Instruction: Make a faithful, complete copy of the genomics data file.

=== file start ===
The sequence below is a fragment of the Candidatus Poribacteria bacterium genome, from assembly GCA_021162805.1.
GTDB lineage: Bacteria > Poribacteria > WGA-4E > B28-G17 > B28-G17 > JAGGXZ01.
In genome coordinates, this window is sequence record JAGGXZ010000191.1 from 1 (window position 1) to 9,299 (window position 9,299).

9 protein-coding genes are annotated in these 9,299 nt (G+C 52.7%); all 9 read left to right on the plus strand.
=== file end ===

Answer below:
The sequence below is a fragment of the Candidatus Poribacteria bacterium genome, from assembly GCA_021162805.1.
GTDB lineage: Bacteria > Poribacteria > WGA-4E > B28-G17 > B28-G17 > JAGGXZ01.
In genome coordinates, this window is sequence record JAGGXZ010000191.1 from 1 (window position 1) to 9,299 (window position 9,299).

9 protein-coding genes are annotated in these 9,299 nt (G+C 52.7%); all 9 read left to right on the plus strand.